Earl Ofari Hutchinson
The National Memorial for Peace and Justice in Montgomery, Alabama opened with a mix of applause and some catcalls. The applause was that arguably the most hideous, heinous and barbaric assault on Black rights was the documented thousands of lynchings of Black men and women. There are many gruesome pictures on display of Black men and women being burned, dragged in chains, roasted alive and dismembered while whites crack jokes and mug for the cameras. According to official NAACP figures, between 1890 and 1960, 5,200 blacks were burned, shot or mutilated by lynch mobs. The horrid death toll is almost certainly higher, since in many cases sheriffs and local officials didn’t deem the murders significant enough to report.
Still there are catcalls about depicting any of this. The critics dredge up the standard complaint, “Why bring up all this old gruesome stuff again? It was decades ago, so, it’s time to get over it and move on.” This complaint can and should quickly be waved off for three compelling reasons.
The first is that history –the good and the bad—can’t simply be airbrushed away. History provides a teaching moment, and a learning experience for generations after events, to learn from, if for nothing else so as not to make the mistakes of the past, or conversely, to adopt and expand on the achievements of the past.
The second is that few finger-point with such public scorn, Jews and Armenians who have institutionalized their Holocausts as a teaching and learning moment. They also use the horror of the past to prod governments to admit and make restitution for their historic wrongs.
Now there’s the third, and most disturbing, reason. The lynching’s were not just the murderous assault by primitive, backwoods sheriffs and townspeople in backwater Southern towns on Blacks. It was a national assault that took place in many locales outside the South reveled and was egged on by prominent officials and businesspersons. It could not have spelled the massive extra-legal death sentence it did for so many innocent Blacks if it had not been ignored and tacitly protected by the federal government.
Most lynch murderers made no attempt to hide or mask their acts. They took out ads in newspapers and circulated flyers announcing lynching’s. They ignored the 1908 ban by the U.S. Postal Service on violent material in the mails and conducted a brisk trade in souvenir postcards and letters with snapshots of lynched victims.
NAACP officials meticulously compiled photos of lynching’s collected witness statements from law enforcement and public officials, even the lynchers themselves, and promptly turned the incriminating documents over to federal officials. But they took no action. The NAACP also relentlessly lobbied Congress and the White House to pass an anti-lynching law. The civil rights group was ignored.
Every president from Theodore Roosevelt to John F. Kennedy refused to draft or vigorously support a federal law to end lynching. Nearly every attorney general refused to push for indictments against public officials or law enforcement officers complicit in lynch murders. FBI Director J. Edgar Hoover successfully manipulated Presidents Franklin Roosevelt, Dwight Eisenhower and Kennedy to steer the FBI away from direct investigation of lynching’s. The Department of Justice seldom forced Hoover to conduct such investigations.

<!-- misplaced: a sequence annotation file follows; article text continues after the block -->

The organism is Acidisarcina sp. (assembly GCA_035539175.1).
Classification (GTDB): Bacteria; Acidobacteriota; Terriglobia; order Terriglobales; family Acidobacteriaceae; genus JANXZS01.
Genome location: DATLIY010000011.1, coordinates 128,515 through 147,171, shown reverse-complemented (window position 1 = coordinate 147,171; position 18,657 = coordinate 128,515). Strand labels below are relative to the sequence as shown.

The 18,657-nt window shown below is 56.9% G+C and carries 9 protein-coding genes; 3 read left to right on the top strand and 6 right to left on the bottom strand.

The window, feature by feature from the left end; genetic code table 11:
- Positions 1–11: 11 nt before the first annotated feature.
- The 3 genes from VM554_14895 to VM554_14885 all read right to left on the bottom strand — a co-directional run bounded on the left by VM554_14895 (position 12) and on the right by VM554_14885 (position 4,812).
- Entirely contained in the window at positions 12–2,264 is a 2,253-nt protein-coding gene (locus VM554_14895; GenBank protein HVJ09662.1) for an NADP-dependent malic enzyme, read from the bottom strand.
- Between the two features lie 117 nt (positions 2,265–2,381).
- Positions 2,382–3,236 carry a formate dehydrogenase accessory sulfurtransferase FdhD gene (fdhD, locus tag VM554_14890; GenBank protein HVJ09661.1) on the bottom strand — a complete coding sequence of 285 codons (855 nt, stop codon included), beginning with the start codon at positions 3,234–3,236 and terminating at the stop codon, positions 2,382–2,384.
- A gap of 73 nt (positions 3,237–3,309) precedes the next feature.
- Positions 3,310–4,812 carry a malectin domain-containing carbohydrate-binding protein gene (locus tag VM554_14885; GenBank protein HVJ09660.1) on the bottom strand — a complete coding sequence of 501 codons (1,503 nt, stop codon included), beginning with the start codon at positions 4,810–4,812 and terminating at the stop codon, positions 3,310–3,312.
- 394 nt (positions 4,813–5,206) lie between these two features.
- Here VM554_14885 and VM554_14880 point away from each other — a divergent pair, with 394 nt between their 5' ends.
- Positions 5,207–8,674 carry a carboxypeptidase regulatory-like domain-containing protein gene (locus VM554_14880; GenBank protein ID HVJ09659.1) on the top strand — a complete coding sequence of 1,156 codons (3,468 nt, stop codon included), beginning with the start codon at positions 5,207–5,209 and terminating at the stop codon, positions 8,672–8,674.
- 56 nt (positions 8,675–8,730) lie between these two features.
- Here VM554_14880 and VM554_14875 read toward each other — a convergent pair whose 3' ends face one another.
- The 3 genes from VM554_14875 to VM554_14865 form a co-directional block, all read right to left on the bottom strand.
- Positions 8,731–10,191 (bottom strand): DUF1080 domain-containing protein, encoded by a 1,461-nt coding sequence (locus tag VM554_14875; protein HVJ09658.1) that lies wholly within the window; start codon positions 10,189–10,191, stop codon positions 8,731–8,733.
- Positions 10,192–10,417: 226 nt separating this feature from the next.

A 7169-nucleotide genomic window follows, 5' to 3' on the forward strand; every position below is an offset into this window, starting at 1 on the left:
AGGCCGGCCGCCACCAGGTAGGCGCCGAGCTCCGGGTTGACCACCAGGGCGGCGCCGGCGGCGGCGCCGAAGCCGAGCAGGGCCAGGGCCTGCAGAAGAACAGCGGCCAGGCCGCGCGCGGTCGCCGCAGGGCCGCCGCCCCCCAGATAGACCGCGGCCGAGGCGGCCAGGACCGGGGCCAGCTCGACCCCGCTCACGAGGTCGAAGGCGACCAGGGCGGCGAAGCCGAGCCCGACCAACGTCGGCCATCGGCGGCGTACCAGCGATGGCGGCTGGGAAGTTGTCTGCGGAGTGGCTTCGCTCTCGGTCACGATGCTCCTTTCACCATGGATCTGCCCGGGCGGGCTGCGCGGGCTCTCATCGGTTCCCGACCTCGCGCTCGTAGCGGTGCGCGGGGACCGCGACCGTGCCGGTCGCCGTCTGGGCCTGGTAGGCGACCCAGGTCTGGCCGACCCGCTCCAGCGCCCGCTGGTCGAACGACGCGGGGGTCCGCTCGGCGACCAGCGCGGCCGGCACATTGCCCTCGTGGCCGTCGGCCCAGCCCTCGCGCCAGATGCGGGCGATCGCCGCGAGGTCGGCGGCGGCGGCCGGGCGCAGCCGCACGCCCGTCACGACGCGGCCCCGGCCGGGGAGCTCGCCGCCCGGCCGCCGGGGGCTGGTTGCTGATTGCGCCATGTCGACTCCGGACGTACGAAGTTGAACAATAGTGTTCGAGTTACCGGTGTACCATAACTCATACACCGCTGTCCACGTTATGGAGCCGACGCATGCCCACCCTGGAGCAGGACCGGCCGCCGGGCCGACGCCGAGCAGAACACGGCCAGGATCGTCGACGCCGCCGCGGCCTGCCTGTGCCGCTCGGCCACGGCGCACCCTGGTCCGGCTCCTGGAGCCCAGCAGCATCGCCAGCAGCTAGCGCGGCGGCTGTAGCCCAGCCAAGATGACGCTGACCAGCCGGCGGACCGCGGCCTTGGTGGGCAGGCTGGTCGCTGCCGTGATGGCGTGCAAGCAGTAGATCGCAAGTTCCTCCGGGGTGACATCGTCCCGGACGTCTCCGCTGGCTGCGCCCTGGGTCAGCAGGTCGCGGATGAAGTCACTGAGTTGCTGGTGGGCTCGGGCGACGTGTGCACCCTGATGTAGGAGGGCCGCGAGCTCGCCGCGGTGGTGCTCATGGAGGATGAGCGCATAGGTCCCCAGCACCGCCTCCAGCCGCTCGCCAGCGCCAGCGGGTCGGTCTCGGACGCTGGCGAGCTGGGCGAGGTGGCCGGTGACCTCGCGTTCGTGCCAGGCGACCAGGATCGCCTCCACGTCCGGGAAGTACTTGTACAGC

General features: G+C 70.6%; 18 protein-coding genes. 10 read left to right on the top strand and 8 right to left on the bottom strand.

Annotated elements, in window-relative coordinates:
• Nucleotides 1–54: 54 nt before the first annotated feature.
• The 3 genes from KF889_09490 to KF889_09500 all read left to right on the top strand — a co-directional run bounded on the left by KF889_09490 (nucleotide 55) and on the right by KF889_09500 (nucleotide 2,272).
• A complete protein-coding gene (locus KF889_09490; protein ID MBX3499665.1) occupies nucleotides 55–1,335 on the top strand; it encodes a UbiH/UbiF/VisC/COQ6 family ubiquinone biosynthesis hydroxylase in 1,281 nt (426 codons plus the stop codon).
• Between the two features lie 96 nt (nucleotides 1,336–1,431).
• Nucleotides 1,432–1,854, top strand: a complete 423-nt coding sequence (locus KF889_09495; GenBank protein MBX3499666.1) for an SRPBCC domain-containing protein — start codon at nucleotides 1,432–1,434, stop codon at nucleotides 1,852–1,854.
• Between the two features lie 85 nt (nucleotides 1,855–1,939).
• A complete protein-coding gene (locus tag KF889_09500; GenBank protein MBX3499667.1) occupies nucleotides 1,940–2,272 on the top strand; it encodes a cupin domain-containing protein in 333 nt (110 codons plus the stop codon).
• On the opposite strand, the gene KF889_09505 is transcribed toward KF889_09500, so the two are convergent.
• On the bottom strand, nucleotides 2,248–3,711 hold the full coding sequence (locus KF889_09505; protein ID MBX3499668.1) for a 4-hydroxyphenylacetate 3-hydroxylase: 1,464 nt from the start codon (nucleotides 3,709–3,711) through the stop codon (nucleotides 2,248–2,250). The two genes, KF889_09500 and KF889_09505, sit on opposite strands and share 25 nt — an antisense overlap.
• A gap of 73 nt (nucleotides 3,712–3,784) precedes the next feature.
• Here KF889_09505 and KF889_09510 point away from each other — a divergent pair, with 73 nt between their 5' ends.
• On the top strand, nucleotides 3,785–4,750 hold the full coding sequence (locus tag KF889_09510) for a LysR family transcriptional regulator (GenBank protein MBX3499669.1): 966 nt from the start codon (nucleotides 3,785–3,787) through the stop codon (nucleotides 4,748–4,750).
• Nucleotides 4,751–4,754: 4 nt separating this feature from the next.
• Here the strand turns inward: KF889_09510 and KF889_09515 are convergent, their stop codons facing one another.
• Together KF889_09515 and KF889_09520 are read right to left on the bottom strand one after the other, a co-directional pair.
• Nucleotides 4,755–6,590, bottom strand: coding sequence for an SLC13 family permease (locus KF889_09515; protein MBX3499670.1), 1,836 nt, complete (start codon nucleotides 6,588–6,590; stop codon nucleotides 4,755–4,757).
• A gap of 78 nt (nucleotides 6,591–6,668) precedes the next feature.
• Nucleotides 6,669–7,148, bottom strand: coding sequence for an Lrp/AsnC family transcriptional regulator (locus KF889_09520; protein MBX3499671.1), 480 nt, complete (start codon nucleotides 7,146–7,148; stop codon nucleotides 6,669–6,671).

Presidents, attorneys general and federal officials wailed that their hands were tied, because it was the job of the states to prosecute the lynch murderers. But the states refused. Fewer than 1 percent of the murderers were ever tried in state courts. Rather than risk alienating politically powerful Southern state officials and jeopardizing votes and legislative support, the feds rationalized their hands-off policy toward lynching with a narrow and rigid interpretation of the federalist doctrine of separation of state and national power.
This was a face-saving political cop-out. In many cases a bevy of Southern sheriffs, mayors and municipal and state officials openly aided and abetted the lynch mobs. The Justice Department had two powerful legal statutes to go after them. The statutes authorized prosecutions of public officials and law enforcement officers who, acting under color of law, committed or conspired with others to commit acts of racial violence. They were based on the 14th Amendment’s due process and equal protection clause.
The hideous legacy of the near-century-long federal hands-off policy toward lynching is hardly an academic, by-gone remnant of the past. The absolute refusal of Attorney General William Sessions and the Justice Department to vigorously prosecute racially motivated hate crimes, let alone police violence, against Blacks and Latinos is a modern-day carry over of the official blind eye to Black life. The police shootings of unarmed Blacks with almost no punishment for the cops who wantonly kill have often been compared to the old lynch mentality.
The Lynching Memorial graphically exposes the shame and disgrace of lynching. The tragedy is that American presidents and the Congress never shared that horror. Until federal officials publicly admit their complicity in lynch violence, it will remain the federal government’s dirtiest racial secret.
Earl Ofari Hutchinson is an author and political analyst. His forthcoming book is, Why Black Lives Do Matter (Middle Passage Press). He is a weekly co-host of the Al Sharpton Show on Radio One. He is the host of the weekly Hutchinson Report on KPFK 90.7 FM Los Angeles and the Pacifica Network.